John Sym was actively making planes for over fifty years, if one counts the time between 1846 and 1853 while he was an apprentice under David Lucas. It has been known that he made iron mitre planes, but precious few of them have been found in our present time. Even if early iron mitre planes were made at a low production rate commensurate with specialized demand, given the long period Sym was in business, there should be more of these planes extant.
In my line of work, I’ve been trained to use my senses in specialized ways. The obvious one would be listening, as that’s what’s done in tuning by ear, voicing a piano to alter its tonal qualities, or hunting down difficult sympathetic vibrations. Another skill is doing certain operations blind, such as removing keyblock screws under the piano, adjusting upright wippen spoons, or adjusting escapement eye screws in a grand with the action in the piano. In the latter example, my eyes are on the hammer letting off under the string, while moving the small let-off wrench from eye screw to eye screw by feel without looking. The relevant skill here, though, is spotting difficult inscriptions to discern that are surrounded by a chaotic background. An example of this would be picking up stringing scale numbers on a dirty piano bridge or plate that were written in pencil at the factory, as much as 125 years ago. Another example would be looking for signatures on various components, such as keysets that were also written in pencil by the specialist at the factory many years ago. All of this would be done while watching the clock during work hours, and maintaining both quota and schedule. Discerning markings while working has helped me to see some of what I am about to show you. Its important to put aside the notion of a bold and incisive maker’s impression made with a hardened steel stamp made for wrought iron. This is before that time.
I hope that you are able to see some of these inscriptions. If you cannot, you might want to try looking early in the morning, let’s say 30 to 40 minutes after you wake up when your eyes and mind are fresh. I know that I do not see as well in the evening after work, as I do in the morning. Age is a factor too–I’m in my late 50s.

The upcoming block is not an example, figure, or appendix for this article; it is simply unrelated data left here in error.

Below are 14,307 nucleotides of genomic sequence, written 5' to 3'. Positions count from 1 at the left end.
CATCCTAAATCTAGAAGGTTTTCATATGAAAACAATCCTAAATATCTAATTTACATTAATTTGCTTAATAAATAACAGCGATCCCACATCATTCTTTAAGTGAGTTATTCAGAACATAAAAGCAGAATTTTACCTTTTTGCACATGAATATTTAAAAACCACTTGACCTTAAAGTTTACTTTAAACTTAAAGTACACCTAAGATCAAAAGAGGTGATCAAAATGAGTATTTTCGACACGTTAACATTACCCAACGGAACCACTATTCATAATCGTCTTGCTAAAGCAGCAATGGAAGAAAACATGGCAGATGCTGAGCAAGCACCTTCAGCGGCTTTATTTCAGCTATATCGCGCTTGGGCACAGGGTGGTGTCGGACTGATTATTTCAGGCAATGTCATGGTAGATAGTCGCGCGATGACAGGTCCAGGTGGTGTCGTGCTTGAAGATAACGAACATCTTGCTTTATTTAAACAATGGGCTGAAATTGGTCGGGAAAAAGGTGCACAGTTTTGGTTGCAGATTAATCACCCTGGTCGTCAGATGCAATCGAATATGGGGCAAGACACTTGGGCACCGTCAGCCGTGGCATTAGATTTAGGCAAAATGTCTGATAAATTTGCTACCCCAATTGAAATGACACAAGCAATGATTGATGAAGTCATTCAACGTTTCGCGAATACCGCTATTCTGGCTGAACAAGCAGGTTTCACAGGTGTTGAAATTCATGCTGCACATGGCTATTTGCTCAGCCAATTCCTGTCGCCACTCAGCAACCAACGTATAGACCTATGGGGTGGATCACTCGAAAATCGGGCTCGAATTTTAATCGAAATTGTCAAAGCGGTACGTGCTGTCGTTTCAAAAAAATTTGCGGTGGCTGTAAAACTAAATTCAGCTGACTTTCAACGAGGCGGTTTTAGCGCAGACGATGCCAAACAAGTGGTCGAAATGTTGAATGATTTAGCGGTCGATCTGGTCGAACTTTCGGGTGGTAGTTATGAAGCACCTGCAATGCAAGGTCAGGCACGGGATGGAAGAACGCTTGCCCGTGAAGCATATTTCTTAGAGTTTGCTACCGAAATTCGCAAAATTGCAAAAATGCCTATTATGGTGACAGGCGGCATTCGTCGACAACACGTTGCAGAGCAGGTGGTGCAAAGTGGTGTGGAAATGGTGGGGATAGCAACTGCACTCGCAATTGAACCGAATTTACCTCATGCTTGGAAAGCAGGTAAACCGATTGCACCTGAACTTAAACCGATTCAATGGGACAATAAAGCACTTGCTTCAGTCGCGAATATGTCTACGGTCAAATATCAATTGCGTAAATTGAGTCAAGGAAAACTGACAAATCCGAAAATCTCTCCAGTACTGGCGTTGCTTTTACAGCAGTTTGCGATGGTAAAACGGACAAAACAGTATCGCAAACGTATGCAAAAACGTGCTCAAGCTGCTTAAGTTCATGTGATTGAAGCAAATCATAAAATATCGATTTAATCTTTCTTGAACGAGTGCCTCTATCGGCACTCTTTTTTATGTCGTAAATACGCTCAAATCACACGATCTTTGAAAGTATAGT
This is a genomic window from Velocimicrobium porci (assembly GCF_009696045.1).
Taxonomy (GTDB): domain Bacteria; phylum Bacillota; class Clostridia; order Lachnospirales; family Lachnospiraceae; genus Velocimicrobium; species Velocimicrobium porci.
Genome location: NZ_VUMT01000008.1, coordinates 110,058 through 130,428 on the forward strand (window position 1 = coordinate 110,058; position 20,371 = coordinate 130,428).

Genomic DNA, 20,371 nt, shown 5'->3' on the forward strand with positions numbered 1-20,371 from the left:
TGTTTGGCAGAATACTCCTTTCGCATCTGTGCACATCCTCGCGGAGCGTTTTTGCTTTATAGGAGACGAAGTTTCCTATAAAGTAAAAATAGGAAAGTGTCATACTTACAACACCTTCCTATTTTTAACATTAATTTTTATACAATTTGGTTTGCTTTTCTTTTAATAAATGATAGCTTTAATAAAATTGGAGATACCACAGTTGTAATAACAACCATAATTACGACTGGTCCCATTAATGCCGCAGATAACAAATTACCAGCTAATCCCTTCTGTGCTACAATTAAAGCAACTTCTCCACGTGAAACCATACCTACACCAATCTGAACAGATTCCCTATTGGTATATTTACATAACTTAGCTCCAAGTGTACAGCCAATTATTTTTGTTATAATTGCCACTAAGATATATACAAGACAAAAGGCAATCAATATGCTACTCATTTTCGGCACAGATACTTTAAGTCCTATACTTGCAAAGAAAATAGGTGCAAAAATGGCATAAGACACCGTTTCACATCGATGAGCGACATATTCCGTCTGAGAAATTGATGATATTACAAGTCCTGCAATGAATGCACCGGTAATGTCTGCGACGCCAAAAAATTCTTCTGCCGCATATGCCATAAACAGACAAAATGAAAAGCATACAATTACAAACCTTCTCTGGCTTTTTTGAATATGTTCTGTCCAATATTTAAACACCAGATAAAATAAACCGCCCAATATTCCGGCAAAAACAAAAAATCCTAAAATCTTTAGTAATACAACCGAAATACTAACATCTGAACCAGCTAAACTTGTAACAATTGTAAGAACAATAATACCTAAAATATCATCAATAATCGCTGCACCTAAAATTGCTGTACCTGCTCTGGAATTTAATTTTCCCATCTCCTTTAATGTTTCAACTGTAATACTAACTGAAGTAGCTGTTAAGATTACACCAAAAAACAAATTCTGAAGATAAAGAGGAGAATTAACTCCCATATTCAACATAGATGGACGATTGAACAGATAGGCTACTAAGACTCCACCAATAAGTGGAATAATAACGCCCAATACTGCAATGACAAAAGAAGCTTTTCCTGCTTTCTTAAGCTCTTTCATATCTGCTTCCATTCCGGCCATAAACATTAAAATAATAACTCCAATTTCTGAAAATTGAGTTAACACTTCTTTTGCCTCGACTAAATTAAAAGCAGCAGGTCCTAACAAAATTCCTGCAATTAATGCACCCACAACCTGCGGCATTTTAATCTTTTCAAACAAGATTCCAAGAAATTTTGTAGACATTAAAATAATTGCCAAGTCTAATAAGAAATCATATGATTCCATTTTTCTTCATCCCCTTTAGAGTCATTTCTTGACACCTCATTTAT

If you can see some of the images, and you are interested, you may want to bring out some of your early, unidentified mitres. A closer examination might reveal some of these inscriptions on a relatively small number of mitre planes.
A rather large range of planemaking construction techniques and styles are to follow. Which raises the question: did Sym’s successors and later family members continue this rather mysterious practice of marking planes?
OTHER PLANES WITH MARKINGS
“City and Liberty
in the County of
An Inquisition Indented, taken for our Sovereign Lord the
King at the Parish of Saint Margaret
within the Liberty of the Dean and Chapter of the Collegiate Church of St. Peter, Westminster ,
in the County of Middlesex , the Twenty fourth day of July in the Twenty second Year
of the Reign of our Sovereign Lord GEORGE the Third, by the Grace of God, of Great Britain,
France and Ireland, King, Defender of the Faith, and so forth, before Thomas Prickard , Gentleman,
Coroner of our said Lord the King for the said City and Liberty, on View of the Body of
Edward Steele then and there lying dead, upon the Oath of John
Sym , William Denny , William Baldwin , Job Birch
John Gillcot , Hygh Payne Robert Bradfield George Livesay
William Brooks , Thomas Scott , Edward Taylor and
John Hayman good and lawful Men of the said Liberty, duly
chosen, who being then and there duly sworn and charged to enquire for our said Lord the
King, when, how, and by what Means the said Edward Steele came to
h is Death, do upon their Oath say, That the said Edward Steele on the
said Twenty fourth day of July in the Year aforesaid died
Suddenly in a Hackney Coach in Mill Bank Street in
the Parish of St. John the Evangelist within the Liberty
and County aforesaid, That no Marks of violence appeared
on the Body, and that the said Edward Steele departed this Life
in a natural Way, and not by any hurt or injury from
any Person to the Knowledge of the said Jurors
In Witness whereof as well the said Coroner
as the said John Sym Foreman of the said Jurors,
on the behalf of himself and the rest of his Fellows,
in their presence have to this Inquisition set their
Hands and Seals the Day Year and Place abovewritten,
Tho. Prickard [mark] Coroner
John Sym [mark] Foreman”
24th July, 1782.
|Roland AMES||LONDON (U.K.)|
|25 Tothill St., Westminster||1852|
“Son of planemaker John Ames. This business was the continuation of John Sym [starting in 1800]. The business was varied, as evidenced by the 1837 and 1842 P.O. directories which noted “Saw mills for Brush-Board, Cartridge Boxes etc.” at the Great Almonry premises and “Plane, saw and general tool manufacturer” at the Tothill St. address. In 1859 James Syme is recorded as being at 25 Tothill St.
It appears that the business of Joseph Sims was incorporated into the firm around 1834 and there are also a few planes with the additional mark of J. Davis. Both these firms were later acquired by A. Aitkin & Sons. Planes from this maker are common.” –From planemakers database.
Joseph Sims and James Syme were almost certainly related to John Sym, and their names were variations of spelling the surname. This practice was common for the period.
James Syme did not produce large quantities of metal infill planes, but he was at the forefront of their development during the 1850s. Syme produced some of the earliest shoulder, chariot, and bullnose planes before that decade came to a close. A Syme bullnose plane in gunmetal (no. 830) is shown in “Antique Woodworking Tools,” by David R. Russell.